Illustration of a bird perched on a scale of justice

To Kill a Mockingbird

by Harper Lee

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How does Atticus Finch show courage with the appearance of the lynch mob?

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Atticus Finch displays courage before the lynch mob, who pull up near the jailhouse, by appearing as though he is relaxed, sitting in his office chair propped against the building, reading his newspaper. Then when the Old Sarum Bunch pulls in, he acts as though he were expecting them. 

In Chapter 15, after the principal figures of the town visit Atticus the night before to ask him to procure a change of venue for the Tom Robinson trial, Atticus suspects that there may be foul play. So, he goes to the jailhouse and sits before the cell holding Robinson. When the four dusty cars of the Old Sarum Bunch, reeking of whiskey, pull up before the jail, Atticus sits calmly and looks up from his newspaper. Very deliberately he folds it and drops the paper into his lap, pushing back his hat at the same time.

When the men ask if Tom is inside, Atticus calmly answers, "He is...and he's asleep. Don't wake him up." Ironically, the men actually speak in whispers.

"You know what we want...Get aside from the door, Mr. Finch."
"You can turn around and go home again, Walter....Huck Tate's around somewhere."

Mr. Cunningham contradicts Atticus, saying that the sheriff is "out in the woods" because the men have tricked him. But, Atticus remains calm, saying that changes things. "It do" a shadowed voice affirms. With his classic question, Atticus pointedly asks, "Do you really think so?"

It is then that Scout and Jem intervene. Frightened for his children, Atticus folds the paper again, but his hands tremble. Still he remains calm.

Fortunately, Scout diffuses the situation when she speaks to Mr. Cunningham, and he is ashamed for having threatened Atticus Finch who is showing courage by his calm and by his strength in facing the mob down. Cunningham respects Aticus's courage and tells the others in the mob to leave with him.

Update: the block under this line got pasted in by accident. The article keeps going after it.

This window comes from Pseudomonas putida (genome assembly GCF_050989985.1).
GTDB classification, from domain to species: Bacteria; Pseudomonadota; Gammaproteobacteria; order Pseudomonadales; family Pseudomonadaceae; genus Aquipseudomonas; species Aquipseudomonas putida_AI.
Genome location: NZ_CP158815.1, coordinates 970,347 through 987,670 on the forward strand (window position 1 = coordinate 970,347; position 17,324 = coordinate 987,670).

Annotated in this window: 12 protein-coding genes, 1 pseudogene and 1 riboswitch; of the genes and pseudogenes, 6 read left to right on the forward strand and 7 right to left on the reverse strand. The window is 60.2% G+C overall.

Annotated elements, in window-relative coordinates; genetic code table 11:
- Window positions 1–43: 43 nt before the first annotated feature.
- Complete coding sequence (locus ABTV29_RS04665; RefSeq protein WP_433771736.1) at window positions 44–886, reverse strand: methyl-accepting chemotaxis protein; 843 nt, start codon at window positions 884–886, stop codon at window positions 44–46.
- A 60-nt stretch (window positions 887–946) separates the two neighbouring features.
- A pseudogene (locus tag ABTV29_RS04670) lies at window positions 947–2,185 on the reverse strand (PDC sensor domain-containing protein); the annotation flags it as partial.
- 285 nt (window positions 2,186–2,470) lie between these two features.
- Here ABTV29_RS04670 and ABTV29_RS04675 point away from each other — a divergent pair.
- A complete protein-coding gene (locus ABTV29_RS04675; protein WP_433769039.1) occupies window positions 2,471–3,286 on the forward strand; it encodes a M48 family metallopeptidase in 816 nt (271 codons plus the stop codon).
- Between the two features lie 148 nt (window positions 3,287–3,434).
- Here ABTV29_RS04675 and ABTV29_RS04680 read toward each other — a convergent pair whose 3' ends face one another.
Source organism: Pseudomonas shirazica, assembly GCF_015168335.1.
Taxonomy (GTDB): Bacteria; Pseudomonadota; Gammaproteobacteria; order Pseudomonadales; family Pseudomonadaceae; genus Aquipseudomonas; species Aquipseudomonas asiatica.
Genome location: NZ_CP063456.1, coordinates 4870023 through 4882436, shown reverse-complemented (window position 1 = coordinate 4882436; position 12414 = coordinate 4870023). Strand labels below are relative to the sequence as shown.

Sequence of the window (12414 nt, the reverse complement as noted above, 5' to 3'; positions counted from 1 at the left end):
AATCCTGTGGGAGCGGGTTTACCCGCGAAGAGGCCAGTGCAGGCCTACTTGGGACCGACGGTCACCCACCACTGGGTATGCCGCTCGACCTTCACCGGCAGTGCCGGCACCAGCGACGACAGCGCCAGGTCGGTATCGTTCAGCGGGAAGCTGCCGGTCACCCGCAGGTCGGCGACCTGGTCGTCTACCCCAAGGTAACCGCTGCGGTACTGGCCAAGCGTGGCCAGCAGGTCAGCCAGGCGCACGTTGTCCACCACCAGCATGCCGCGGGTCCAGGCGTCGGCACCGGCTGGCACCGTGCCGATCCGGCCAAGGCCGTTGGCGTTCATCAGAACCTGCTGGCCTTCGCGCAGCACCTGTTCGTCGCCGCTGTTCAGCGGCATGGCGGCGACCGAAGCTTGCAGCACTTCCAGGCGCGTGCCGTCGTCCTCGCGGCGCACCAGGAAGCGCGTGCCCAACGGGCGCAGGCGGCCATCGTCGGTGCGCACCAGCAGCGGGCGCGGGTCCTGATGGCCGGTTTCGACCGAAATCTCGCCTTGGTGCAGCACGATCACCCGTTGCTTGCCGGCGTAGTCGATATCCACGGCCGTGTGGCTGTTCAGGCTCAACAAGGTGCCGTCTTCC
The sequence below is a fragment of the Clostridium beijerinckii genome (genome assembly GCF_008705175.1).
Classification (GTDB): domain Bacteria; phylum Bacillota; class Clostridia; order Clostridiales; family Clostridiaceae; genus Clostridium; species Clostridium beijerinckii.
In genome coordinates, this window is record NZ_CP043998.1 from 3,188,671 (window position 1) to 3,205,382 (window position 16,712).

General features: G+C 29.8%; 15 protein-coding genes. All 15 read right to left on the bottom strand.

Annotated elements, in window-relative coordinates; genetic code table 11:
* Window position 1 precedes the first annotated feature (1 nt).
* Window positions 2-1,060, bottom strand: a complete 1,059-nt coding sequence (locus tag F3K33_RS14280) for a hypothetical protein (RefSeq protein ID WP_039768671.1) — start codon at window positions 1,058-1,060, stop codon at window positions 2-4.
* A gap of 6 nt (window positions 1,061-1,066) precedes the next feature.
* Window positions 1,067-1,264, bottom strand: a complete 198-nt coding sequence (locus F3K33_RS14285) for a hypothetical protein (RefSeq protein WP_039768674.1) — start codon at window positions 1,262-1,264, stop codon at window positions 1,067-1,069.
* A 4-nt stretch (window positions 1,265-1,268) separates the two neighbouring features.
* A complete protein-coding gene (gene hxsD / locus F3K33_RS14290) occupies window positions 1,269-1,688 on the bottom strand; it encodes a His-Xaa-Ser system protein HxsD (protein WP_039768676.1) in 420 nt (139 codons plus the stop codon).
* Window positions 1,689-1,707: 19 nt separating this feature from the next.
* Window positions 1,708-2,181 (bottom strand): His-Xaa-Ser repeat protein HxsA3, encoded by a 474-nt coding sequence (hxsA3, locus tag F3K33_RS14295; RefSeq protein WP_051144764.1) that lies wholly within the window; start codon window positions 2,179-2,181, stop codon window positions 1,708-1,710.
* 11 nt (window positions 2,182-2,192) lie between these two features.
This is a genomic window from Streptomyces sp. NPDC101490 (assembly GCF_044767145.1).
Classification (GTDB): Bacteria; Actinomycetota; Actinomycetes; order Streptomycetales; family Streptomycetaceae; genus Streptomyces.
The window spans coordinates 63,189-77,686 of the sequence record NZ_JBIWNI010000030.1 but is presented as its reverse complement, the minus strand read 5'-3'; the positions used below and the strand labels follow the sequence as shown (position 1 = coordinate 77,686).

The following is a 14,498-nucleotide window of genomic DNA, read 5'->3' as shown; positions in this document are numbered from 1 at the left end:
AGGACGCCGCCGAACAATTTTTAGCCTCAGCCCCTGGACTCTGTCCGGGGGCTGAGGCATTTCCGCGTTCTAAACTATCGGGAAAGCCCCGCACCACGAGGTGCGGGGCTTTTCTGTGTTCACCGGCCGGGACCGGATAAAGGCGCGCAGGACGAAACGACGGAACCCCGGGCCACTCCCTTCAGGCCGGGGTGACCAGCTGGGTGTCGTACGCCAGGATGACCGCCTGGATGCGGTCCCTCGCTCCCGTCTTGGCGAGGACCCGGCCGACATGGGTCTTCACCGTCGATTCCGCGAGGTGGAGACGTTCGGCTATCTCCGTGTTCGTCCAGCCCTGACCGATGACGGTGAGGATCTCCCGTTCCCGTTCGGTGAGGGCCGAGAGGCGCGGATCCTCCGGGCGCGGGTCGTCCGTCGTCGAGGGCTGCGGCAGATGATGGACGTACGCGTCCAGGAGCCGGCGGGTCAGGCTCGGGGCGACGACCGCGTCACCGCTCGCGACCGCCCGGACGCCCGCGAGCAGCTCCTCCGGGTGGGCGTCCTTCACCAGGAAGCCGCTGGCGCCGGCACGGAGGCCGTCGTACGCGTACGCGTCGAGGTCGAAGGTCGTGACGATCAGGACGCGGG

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How does Atticus Finch display courage in the face of persecution?

Atticus displays immense courage by agreeing to represent Tom Robinson in his forthcoming trial for the rape and assault of Mayella Ewell. He knows it's an unwinnable case; Tom is a black man accused of raping a white woman, and at this time and in this place, that's enough to convict him in the eyes of Southern society before he's even set foot in court. Atticus knows that he and his family are going to be given a hard time by other folks in Maycomb because of his decision to act as Tom's defense attorney. But Atticus also knows that defending Tom is the right thing to do, and so he bravely goes ahead and gives Tom the best legal representation that he can possibly give.

Once he's made his decision, Atticus sticks by it, even when it endangers his life. Atticus comes close to getting himself seriously injured or maybe even killed when an angry, drunken mob led by Walter Cunningham turns up at the jailhouse to lynch Tom Robinson. When they arrive, Atticus is sitting out front calmly reading a newspaper. But the atmosphere soon turns ugly, and although he must be absolutely terrified at the sight of all these fearsome-looking men with hate in their hearts, Atticus doesn't back down and refuses to step aside to let the lynching party gain access to the jailhouse. He's absolutely determined that Tom will have his day in court, even if it means putting himself in harm's way.

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